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Create a Winning Resume Virtual Vocations e-Course Overview

Does your resume need a makeover? Whether you’re new to telecommuting, changing careers, or climbing up the ranks, you need a resume that meets current hiring expectations. Virtual Vocations offers premium members an exclusive resume writing e-course to help you get through automated recruiting software and catch employers’ eyes.

Create a Winning Resume e-Course Overview

In the age of artificial intelligence, machine learning, and big data analytics, the nature of hiring ever evolves. Human Resources Today reports that complex algorithms are the keys to helping recruiters find the best candidates, remove bias, and more efficiently process applicants. Regardless of technological advancements and streamlined approaches, however, one recruiting tool remains constant: the resume.

Your resume is a concise narrative of your skills, education, and work experience. Aside from social media and in-person networking, it’s the quickest way to market yourself and communicate your expertise. When poorly crafted, however, it’s also the quickest way to get rejected by employers.

To help you write one of your most important telecommute job search documents, Virtual Vocations presents the Create a Winning Resume e-Course as part of your premium membership.

How the e-Course Works

Premium members get access to this e-course located in the Telecommute Toolkit. It is a five-day course, where you receive one email each day. First, you receive a welcome email with an overview of the course. Each subsequent email is as follows:

  • Part I: Differences Between Application Processes
  • Part II: What Employers Are Looking For
  • Part III: Identifying Common Resume Mistakes
  • Part IV: Creating Your Own Telecommute Resume
  • Part V: Tailoring Your Resume for Each Job

Each part contains links to related course materials that help you learn about the application process and craft your own telecommute resume. Read on for details about what you learn in each part.

Part I: Differences Between Application Processes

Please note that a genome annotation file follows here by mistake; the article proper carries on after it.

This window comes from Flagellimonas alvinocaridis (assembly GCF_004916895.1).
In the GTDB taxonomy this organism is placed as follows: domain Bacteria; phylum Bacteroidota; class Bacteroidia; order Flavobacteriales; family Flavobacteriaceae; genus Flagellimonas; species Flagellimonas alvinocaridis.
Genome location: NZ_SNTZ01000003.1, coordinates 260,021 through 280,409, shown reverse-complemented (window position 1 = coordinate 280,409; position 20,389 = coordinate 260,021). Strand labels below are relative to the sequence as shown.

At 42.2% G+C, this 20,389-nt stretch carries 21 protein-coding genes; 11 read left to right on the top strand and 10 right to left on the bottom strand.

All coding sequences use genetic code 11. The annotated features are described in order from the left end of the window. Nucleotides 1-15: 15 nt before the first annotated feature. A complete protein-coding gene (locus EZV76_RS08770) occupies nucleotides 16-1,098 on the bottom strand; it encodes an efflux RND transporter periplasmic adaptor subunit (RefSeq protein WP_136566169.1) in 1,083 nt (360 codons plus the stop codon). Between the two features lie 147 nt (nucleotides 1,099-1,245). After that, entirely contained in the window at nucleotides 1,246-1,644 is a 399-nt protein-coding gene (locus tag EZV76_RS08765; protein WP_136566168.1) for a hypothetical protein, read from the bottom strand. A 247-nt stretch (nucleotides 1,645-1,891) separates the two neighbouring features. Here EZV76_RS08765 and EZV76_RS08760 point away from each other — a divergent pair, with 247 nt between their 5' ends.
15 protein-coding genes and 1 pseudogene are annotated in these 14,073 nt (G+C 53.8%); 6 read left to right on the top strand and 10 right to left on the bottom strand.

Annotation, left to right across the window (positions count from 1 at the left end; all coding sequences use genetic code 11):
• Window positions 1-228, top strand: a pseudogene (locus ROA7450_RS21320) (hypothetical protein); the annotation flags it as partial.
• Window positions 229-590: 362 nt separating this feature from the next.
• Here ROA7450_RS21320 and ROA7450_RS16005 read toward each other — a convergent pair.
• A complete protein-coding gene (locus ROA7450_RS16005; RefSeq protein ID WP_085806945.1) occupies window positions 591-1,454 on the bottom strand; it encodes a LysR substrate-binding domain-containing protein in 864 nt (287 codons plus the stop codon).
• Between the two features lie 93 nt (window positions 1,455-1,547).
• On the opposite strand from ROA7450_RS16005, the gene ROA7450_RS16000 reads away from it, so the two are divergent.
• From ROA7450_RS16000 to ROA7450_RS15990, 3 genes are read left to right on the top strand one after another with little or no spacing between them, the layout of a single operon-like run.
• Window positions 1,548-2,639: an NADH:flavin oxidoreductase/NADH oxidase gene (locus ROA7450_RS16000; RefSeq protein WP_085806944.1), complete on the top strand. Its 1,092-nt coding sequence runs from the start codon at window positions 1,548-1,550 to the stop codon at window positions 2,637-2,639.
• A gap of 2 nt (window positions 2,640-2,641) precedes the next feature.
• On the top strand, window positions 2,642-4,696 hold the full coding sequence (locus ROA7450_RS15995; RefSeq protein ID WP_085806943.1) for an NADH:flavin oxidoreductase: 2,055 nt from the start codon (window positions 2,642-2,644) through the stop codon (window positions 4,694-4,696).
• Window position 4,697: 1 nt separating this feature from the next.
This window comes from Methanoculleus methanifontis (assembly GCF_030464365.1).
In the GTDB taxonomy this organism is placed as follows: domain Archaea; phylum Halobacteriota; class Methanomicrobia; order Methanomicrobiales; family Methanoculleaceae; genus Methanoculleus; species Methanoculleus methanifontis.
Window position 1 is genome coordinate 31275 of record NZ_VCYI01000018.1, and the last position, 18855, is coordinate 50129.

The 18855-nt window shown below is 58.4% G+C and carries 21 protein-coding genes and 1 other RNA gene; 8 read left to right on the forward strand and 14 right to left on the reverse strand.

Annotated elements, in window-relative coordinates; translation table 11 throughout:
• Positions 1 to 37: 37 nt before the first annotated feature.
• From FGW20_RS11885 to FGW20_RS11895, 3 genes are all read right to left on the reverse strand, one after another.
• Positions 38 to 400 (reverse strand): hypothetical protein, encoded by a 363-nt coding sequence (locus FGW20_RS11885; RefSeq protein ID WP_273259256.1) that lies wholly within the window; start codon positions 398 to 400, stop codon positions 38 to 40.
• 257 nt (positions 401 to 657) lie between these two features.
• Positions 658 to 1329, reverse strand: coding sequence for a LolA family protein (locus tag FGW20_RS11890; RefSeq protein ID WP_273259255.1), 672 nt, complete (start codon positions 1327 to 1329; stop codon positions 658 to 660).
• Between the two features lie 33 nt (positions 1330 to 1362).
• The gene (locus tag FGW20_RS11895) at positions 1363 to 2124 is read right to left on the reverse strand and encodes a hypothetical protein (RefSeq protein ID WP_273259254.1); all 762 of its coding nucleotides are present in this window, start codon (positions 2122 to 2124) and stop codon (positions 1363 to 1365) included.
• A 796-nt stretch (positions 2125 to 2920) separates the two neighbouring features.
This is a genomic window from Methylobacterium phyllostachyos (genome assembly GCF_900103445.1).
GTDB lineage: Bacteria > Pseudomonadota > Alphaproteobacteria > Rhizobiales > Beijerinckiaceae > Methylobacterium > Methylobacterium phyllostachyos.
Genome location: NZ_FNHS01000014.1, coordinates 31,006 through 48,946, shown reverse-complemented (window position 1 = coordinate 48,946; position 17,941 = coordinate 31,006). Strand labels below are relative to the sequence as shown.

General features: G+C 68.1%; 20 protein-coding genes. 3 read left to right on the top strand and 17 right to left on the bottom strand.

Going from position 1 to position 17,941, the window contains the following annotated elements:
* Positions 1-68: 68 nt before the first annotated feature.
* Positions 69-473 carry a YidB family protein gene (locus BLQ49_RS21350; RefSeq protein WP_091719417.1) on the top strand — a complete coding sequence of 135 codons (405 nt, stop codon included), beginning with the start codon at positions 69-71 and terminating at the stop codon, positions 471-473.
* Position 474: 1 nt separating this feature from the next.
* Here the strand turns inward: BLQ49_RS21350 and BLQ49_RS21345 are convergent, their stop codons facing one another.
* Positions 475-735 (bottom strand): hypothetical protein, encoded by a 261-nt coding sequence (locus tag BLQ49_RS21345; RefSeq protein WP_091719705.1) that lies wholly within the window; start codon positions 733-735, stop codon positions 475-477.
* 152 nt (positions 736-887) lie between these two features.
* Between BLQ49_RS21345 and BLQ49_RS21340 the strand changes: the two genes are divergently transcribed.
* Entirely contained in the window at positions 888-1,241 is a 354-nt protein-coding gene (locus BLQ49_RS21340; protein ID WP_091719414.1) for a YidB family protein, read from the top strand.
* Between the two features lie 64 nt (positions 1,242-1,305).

As a job seeker, you know there are different ways to apply for jobs. You can network with business professionals and personally hand them your resume. There’s also email, social media platforms, and employment agencies. Perhaps the most common way to submit applications is directly through company websites.

Applicant Tracking System (ATS) Resume Submissions

An applicant tracking system (ATS) is a software program that companies use to collect and store resumes. They also use ATS programs to search for qualified candidates and prove compliance with federal and state employment laws.

ATSs change the application game for telecommute job seekers. If you find yourself submitting dozens of applications for jobs that fit your skills perfectly, and you never get a response, you may not be getting past the ATS programs. Thus, the e-course shows you how to create an ATS-friendly resume so that you increase your chances of hearing back from employers.

Non-ATS Resume Submissions

When you apply to positions without an ATS, such as over email or in person, you can offer recruiters a more visually appealing resume. ATS resumes have bland formatting, but non-ATS resumes allow for more creativity and pizazz.

The e-course offers advice on how to craft a more colorful resume. Such resumes should include web-safe fonts and should be exported as PDFs to ensure formatting stays intact.

Related: 11 Ways to Overcome Self-Doubt When Applying to Jobs

Part II: What Employers Are Looking For

In general, employers seek professionals with skills that match a job description. They also want candidates who will fit in well with their company’s current team and culture. However, telecommuters are given additional requirements due to the nature of the remote workspace.

Essential Telecommuting Skills